Þ  Financial incentives are likely to encourage adoption of new technologies,11,12,18,19,20 and minimise the relatively higher costs faced by smaller practices and practitioners located in rural and remote areas.23,24

Þ  The poorer infrastructure in rural and remote areas would also need to be addressed.18,23

Þ  Systems need to be in place to provide ongoing and comprehensive training and technical support.18,23

Þ  It is important that the systems used by primary health care providers are easy to use and incorporate all of the necessary tools in one place, which would ensure that providers are able to use these tools to enhance their interaction with patients, rather than detract from it.7,15,16,18,25,26

Þ  Providers using different computer systems or software programs need to be able to effectively transmit information between systems.27

Þ  In order to address alert fatigue, alerts can be graded by severity, making it difficult to ignore or override alerts of high clinical importance.15

Finally, it is important to put in place a system of accreditation and minimum standards for eHealth software.21,22,28 This would ensure that the programs are suitable for use in the Australian context and are up to date with the latest clinical guidelines.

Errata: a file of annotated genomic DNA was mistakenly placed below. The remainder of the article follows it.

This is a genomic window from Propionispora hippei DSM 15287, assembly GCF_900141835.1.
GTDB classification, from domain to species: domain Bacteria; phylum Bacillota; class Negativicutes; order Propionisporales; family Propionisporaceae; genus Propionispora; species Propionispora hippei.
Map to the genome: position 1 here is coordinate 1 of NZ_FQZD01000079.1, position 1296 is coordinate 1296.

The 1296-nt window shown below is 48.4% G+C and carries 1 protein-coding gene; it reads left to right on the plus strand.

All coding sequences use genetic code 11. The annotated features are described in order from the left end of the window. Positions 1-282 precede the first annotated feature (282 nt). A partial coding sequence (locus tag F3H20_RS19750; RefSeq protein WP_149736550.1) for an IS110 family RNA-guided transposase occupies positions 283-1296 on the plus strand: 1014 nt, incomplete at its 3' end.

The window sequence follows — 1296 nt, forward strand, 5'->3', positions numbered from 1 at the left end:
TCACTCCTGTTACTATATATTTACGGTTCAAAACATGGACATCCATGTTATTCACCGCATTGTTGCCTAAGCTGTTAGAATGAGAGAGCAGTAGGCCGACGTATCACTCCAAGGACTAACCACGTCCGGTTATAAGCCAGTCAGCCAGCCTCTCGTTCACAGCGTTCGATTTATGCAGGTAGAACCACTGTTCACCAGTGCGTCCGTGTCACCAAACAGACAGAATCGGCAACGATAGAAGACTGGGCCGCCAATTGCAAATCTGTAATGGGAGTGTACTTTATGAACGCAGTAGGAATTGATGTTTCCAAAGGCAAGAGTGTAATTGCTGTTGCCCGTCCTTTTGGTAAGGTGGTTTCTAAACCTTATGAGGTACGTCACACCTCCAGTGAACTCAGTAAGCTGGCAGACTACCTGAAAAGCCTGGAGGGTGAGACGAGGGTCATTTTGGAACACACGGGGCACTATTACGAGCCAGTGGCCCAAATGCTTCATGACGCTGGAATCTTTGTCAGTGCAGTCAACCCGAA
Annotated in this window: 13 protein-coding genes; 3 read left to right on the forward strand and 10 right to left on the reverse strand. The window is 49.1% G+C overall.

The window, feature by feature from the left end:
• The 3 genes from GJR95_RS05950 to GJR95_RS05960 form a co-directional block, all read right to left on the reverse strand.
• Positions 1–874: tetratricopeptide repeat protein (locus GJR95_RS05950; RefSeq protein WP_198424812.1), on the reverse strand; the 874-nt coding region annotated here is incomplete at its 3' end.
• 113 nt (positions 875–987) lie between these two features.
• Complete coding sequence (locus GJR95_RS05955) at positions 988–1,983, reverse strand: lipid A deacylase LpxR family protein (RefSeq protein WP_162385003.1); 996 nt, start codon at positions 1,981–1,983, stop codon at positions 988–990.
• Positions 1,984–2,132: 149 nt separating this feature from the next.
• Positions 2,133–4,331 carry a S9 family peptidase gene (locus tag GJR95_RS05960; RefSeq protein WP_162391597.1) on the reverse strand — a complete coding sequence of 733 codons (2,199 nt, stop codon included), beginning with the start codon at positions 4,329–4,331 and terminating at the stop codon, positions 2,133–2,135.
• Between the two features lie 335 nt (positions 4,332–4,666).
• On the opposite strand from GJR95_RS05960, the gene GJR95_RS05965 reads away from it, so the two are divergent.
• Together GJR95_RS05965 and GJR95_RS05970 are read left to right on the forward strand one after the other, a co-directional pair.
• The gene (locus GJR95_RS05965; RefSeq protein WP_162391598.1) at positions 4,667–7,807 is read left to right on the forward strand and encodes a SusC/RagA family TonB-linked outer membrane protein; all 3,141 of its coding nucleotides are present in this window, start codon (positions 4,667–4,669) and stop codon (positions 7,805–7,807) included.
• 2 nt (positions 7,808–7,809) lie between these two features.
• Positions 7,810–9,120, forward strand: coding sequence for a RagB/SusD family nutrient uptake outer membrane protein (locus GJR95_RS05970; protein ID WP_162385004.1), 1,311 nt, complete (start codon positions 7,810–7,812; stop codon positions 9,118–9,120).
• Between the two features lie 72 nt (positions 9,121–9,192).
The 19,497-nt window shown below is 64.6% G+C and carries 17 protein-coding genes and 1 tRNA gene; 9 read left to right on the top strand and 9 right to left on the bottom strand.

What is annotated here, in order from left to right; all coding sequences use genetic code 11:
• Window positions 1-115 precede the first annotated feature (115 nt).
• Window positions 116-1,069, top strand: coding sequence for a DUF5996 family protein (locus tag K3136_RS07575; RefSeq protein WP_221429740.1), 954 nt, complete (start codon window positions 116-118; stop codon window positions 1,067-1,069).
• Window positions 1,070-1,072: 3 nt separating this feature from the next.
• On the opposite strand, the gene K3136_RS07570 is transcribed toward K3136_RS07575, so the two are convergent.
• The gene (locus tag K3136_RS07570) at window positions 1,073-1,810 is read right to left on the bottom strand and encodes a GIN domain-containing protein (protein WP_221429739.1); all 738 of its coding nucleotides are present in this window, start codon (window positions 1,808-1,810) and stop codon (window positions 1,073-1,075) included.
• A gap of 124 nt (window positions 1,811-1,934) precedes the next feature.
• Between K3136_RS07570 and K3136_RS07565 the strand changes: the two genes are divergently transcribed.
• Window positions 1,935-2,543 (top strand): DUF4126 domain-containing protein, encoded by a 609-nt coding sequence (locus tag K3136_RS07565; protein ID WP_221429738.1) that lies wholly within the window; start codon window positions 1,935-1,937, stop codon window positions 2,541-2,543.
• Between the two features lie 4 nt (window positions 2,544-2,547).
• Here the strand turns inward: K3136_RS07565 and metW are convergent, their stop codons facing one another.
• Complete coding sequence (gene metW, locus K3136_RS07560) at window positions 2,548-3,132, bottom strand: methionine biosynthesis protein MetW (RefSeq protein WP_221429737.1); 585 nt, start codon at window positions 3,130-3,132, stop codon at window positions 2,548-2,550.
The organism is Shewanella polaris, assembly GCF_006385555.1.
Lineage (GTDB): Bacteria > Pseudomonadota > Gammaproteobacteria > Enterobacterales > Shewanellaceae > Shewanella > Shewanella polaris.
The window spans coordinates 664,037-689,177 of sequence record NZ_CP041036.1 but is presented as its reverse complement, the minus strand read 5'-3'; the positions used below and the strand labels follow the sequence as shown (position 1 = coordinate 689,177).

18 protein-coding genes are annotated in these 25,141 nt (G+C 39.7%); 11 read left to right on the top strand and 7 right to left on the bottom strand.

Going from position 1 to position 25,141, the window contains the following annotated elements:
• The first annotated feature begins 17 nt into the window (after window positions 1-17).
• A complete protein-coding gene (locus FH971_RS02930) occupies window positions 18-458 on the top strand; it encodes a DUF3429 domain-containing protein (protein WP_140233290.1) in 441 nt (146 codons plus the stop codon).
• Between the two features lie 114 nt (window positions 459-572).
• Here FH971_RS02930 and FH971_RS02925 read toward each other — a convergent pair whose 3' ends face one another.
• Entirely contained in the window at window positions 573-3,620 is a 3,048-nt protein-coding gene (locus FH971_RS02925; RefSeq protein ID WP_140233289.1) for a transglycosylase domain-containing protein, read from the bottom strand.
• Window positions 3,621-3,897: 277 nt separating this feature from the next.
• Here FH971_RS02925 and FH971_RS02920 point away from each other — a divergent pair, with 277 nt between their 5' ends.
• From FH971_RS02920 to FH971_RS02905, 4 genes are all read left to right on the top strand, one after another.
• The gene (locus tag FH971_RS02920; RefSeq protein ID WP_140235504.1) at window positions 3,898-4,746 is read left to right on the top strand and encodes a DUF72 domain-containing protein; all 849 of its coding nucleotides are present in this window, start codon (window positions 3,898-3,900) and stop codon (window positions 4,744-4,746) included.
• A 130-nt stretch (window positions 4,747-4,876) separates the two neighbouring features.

• Please send your feedback to olga.anikeevaATflinders.edu.au by next Thursday, Nov 3.

(And of course please feel free to add comments to the post as well…)



1 NEHTA. (2011). What is eHealth? Retrieved from http:// www.ehealthinfo.gov.au/what-is-ehealth

2 NEHTA. (2011). Primary Care Sector Plan. Retrieved from http:// www.nehta.gov.au/ehealth-implementation/sector-plans/primary-care

3 Stokes D. (2010). Electronic health records are coming! InPsych: The Bulletin of the Australian Psychological Society, 30-31.

4 Oh H, Rizo C, Enkin M, Jadad A. (2005). What is ehealth (3): a systematic review of published definitions. Journal of Medical Internet Research, 7(1), e1.

5 Pagliari C, Sloan D, Gregor P, Sullivan F, Detmer D, Kahan JP, et al. (2005). What is ehealth (4): a scoping exercise to map the field. J Med Internet Res, 7(1), e9.

6 Kreps GL, Neuhauser L. (2010). New directions in eHealth communication: opportunities and challenges. Patient Education and Counseling, 78, 329-336.